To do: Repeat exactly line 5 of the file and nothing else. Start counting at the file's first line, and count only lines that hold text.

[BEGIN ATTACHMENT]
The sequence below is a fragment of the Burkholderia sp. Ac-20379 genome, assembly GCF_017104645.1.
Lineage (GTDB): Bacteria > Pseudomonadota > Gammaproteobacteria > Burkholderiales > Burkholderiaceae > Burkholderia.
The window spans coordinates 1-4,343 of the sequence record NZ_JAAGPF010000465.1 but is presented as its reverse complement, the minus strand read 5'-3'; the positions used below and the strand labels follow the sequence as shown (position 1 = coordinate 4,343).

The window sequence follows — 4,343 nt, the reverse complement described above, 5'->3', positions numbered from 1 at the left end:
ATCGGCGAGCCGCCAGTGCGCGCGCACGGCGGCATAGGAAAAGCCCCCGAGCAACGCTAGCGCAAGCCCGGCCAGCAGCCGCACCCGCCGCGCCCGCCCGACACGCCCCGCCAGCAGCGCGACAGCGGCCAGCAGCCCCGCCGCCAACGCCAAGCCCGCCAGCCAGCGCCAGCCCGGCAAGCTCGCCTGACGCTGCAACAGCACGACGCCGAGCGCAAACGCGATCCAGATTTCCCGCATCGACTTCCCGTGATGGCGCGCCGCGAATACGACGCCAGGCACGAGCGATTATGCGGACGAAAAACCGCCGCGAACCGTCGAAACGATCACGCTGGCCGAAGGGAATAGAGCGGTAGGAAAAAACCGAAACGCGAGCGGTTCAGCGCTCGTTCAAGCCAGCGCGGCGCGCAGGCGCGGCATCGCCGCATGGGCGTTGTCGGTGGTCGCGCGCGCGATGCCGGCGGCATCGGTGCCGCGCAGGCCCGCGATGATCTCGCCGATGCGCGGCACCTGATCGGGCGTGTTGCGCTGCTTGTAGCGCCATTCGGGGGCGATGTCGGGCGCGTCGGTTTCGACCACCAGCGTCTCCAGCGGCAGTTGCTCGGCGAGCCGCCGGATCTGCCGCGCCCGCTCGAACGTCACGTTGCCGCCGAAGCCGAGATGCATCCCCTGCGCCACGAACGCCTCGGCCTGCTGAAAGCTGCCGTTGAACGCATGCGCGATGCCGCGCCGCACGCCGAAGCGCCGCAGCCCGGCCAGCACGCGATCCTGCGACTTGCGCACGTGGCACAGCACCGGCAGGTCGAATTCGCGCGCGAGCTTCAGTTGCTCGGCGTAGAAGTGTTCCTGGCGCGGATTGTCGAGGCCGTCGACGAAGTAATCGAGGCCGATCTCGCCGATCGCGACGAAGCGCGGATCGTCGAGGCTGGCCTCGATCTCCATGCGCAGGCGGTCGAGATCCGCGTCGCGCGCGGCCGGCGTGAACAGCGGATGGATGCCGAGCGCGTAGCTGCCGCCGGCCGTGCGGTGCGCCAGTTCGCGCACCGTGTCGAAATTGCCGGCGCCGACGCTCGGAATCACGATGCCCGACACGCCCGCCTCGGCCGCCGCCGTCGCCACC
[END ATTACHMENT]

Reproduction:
ATCGGCGAGCCGCCAGTGCGCGCGCACGGCGGCATAGGAAAAGCCCCCGAGCAACGCTAGCGCAAGCCCGGCCAGCAGCCGCACCCGCCGCGCCCGCCCGACACGCCCCGCCAGCAGCGCGACAGCGGCCAGCAGCCCCGCCGCCAACGCCAAGCCCGCCAGCCAGCGCCAGCCCGGCAAGCTCGCCTGACGCTGCAACAGCACGACGCCGAGCGCAAACGCGATCCAGATTTCCCGCATCGACTTCCCGTGATGGCGCGCCGCGAATACGACGCCAGGCACGAGCGATTATGCGGACGAAAAACCGCCGCGAACCGTCGAAACGATCACGCTGGCCGAAGGGAATAGAGCGGTAGGAAAAAACCGAAACGCGAGCGGTTCAGCGCTCGTTCAAGCCAGCGCGGCGCGCAGGCGCGGCATCGCCGCATGGGCGTTGTCGGTGGTCGCGCGCGCGATGCCGGCGGCATCGGTGCCGCGCAGGCCCGCGATGATCTCGCCGATGCGCGGCACCTGATCGGGCGTGTTGCGCTGCTTGTAGCGCCATTCGGGGGCGATGTCGGGCGCGTCGGTTTCGACCACCAGCGTCTCCAGCGGCAGTTGCTCGGCGAGCCGCCGGATCTGCCGCGCCCGCTCGAACGTCACGTTGCCGCCGAAGCCGAGATGCATCCCCTGCGCCACGAACGCCTCGGCCTGCTGAAAGCTGCCGTTGAACGCATGCGCGATGCCGCGCCGCACGCCGAAGCGCCGCAGCCCGGCCAGCACGCGATCCTGCGACTTGCGCACGTGGCACAGCACCGGCAGGTCGAATTCGCGCGCGAGCTTCAGTTGCTCGGCGTAGAAGTGTTCCTGGCGCGGATTGTCGAGGCCGTCGACGAAGTAATCGAGGCCGATCTCGCCGATCGCGACGAAGCGCGGATCGTCGAGGCTGGCCTCGATCTCCATGCGCAGGCGGTCGAGATCCGCGTCGCGCGCGGCCGGCGTGAACAGCGGATGGATGCCGAGCGCGTAGCTGCCGCCGGCCGTGCGGTGCGCCAGTTCGCGCACCGTGTCGAAATTGCCGGCGCCGACGCTCGGAATCACGATGCCCGACACGCCCGCCTCGGCCGCCGCCGTCGCCACC